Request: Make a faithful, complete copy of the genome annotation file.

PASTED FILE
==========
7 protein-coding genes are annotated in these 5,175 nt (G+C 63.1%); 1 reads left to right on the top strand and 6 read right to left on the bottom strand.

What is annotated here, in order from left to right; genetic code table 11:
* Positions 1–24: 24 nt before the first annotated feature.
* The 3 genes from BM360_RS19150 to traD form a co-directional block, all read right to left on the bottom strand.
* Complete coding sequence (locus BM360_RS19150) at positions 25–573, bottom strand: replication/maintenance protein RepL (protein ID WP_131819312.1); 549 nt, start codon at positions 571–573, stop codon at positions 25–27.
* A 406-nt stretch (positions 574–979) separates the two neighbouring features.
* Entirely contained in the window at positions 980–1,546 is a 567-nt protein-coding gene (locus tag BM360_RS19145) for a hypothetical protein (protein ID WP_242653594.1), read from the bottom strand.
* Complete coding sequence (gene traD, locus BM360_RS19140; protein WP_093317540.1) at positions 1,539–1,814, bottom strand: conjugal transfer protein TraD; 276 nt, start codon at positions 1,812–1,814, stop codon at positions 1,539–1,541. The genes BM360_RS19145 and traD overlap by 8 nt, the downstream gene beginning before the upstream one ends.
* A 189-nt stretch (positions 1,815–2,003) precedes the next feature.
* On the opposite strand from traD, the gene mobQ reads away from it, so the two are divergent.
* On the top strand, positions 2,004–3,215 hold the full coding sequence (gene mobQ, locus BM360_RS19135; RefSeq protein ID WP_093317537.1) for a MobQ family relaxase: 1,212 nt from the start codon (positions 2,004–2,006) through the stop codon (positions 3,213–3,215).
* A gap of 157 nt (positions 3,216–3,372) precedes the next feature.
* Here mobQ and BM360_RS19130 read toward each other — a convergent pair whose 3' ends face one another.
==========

7 protein-coding genes are annotated in these 5,175 nt (G+C 63.1%); 1 reads left to right on the top strand and 6 read right to left on the bottom strand.

What is annotated here, in order from left to right; genetic code table 11:
* Positions 1–24: 24 nt before the first annotated feature.
* The 3 genes from BM360_RS19150 to traD form a co-directional block, all read right to left on the bottom strand.
* Complete coding sequence (locus BM360_RS19150) at positions 25–573, bottom strand: replication/maintenance protein RepL (protein ID WP_131819312.1); 549 nt, start codon at positions 571–573, stop codon at positions 25–27.
* A 406-nt stretch (positions 574–979) separates the two neighbouring features.
* Entirely contained in the window at positions 980–1,546 is a 567-nt protein-coding gene (locus tag BM360_RS19145) for a hypothetical protein (protein ID WP_242653594.1), read from the bottom strand.
* Complete coding sequence (gene traD, locus BM360_RS19140; protein WP_093317540.1) at positions 1,539–1,814, bottom strand: conjugal transfer protein TraD; 276 nt, start codon at positions 1,812–1,814, stop codon at positions 1,539–1,541. The genes BM360_RS19145 and traD overlap by 8 nt, the downstream gene beginning before the upstream one ends.
* A 189-nt stretch (positions 1,815–2,003) precedes the next feature.
* On the opposite strand from traD, the gene mobQ reads away from it, so the two are divergent.
* On the top strand, positions 2,004–3,215 hold the full coding sequence (gene mobQ, locus BM360_RS19135; RefSeq protein ID WP_093317537.1) for a MobQ family relaxase: 1,212 nt from the start codon (positions 2,004–2,006) through the stop codon (positions 3,213–3,215).
* A gap of 157 nt (positions 3,216–3,372) precedes the next feature.
* Here mobQ and BM360_RS19130 read toward each other — a convergent pair whose 3' ends face one another.